Fasciola hepatica infection in the United States

Adnan Alatoom, Dominick Cavuoti, Paul Southern, Rita Gander

Research output: Contribution to journalArticlepeer-review

10 Scopus citations


Fascioliasis is a worldwide infection caused by the liver fluke, Fasciola hepatica. In the United States, fascioliasis is an uncommon infection and is mainly reported among the immigrant population. Fasciola hepatica infection comprises 2 distinct stages (hepatic and biliary) and manifests mainly as abdominal pain, elevated liver enzymes, and eosinophilia. Enzyme-linked immunosorbent assay (ELISA) testing is sensitive for both stages while stool exams for F. hepatica eggs are positive only in the biliary stage. Radiographic findings using computed tomography and ultrasonography are not specific but support the diagnosis. Endoscopic retrograde cholangiopancreatography (ERCP) has been increasingly used to diagnose F. hepatica and to remove the adult fluke from the biliary tree. Triclabendazole is currently the recommended drug for treating F. hepatica infection. The rarity of the disease in the United States can result in a delayed diagnosis and sometimes in mismanagement. Physicians should consider this infection in patients with abnormal liver function and peripheral eosinophilia, especially in the immigrant population.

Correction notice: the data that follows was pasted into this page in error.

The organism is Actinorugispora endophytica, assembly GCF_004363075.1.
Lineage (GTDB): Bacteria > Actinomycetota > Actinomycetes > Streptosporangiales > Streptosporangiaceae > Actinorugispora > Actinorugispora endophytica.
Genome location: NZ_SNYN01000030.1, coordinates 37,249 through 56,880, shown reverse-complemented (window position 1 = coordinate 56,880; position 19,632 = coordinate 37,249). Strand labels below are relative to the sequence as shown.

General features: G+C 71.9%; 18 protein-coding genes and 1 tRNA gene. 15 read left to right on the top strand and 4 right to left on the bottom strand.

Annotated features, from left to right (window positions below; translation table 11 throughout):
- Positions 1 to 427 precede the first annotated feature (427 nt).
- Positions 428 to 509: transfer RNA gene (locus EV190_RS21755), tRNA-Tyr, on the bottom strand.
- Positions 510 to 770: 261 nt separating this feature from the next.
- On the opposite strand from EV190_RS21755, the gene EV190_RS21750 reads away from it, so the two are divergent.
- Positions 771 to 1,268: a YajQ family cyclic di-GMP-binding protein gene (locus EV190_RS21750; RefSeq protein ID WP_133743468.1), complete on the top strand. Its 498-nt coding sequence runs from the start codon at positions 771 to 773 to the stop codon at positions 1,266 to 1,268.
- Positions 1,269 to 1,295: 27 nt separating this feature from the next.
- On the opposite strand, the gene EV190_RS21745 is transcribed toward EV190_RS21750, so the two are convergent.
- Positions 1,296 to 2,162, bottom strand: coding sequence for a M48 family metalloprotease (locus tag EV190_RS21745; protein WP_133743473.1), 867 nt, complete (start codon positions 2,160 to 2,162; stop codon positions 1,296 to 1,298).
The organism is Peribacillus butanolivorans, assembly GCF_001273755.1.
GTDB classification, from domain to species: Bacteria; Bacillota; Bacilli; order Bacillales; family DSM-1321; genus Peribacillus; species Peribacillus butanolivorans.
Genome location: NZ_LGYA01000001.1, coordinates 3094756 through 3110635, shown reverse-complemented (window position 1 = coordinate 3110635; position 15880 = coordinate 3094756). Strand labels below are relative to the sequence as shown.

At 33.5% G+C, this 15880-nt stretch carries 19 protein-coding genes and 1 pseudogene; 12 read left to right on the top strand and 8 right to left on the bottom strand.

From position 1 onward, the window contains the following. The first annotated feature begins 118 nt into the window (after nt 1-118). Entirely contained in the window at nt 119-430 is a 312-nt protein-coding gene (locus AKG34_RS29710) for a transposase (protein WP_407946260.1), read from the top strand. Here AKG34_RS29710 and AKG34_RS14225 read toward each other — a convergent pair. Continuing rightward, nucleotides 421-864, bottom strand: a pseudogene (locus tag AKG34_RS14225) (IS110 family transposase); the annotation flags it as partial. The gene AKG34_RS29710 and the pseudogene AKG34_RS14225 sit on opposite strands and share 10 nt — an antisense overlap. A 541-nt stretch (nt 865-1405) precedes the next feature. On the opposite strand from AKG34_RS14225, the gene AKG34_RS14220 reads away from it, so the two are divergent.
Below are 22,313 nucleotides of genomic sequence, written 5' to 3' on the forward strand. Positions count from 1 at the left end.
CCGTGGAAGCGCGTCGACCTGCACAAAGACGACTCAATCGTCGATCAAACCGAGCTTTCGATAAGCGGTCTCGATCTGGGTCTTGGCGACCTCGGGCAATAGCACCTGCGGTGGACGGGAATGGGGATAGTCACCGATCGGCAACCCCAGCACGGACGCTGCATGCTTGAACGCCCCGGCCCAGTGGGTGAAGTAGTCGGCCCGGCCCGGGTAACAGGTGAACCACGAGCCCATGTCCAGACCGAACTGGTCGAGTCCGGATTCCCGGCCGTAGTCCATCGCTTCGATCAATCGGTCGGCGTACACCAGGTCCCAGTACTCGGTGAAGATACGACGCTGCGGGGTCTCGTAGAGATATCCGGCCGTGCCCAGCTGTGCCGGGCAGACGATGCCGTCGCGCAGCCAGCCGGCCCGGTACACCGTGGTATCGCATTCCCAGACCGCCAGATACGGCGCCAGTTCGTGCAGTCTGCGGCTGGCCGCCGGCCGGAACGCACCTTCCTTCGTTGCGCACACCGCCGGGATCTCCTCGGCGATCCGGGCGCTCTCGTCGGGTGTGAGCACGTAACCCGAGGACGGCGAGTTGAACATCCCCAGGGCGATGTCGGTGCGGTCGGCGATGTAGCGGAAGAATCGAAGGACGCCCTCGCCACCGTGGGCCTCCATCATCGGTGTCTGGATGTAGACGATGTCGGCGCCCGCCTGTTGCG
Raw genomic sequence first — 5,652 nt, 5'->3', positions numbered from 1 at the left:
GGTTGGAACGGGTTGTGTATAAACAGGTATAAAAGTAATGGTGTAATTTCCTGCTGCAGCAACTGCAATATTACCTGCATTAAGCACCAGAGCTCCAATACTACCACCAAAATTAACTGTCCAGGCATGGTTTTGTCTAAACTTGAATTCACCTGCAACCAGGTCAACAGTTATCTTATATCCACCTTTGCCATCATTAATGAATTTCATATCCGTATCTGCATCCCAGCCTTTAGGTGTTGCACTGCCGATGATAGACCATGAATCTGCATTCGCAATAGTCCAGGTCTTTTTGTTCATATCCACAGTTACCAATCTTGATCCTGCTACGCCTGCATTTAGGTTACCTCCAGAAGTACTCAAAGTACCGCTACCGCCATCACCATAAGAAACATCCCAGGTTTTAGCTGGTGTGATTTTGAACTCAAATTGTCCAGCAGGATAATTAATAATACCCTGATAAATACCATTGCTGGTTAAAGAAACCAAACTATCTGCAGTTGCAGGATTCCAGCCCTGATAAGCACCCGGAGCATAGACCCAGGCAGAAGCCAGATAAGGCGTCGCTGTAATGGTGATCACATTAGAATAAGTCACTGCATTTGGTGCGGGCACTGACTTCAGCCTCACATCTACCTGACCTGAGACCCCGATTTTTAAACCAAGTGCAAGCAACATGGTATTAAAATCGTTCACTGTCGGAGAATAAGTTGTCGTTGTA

Original languageEnglish (US)
Pages (from-to)425-428
Number of pages4
JournalLaboratory medicine
Issue number7
StatePublished - 2008

ASJC Scopus subject areas

  • Clinical Biochemistry
  • Biochemistry, medical


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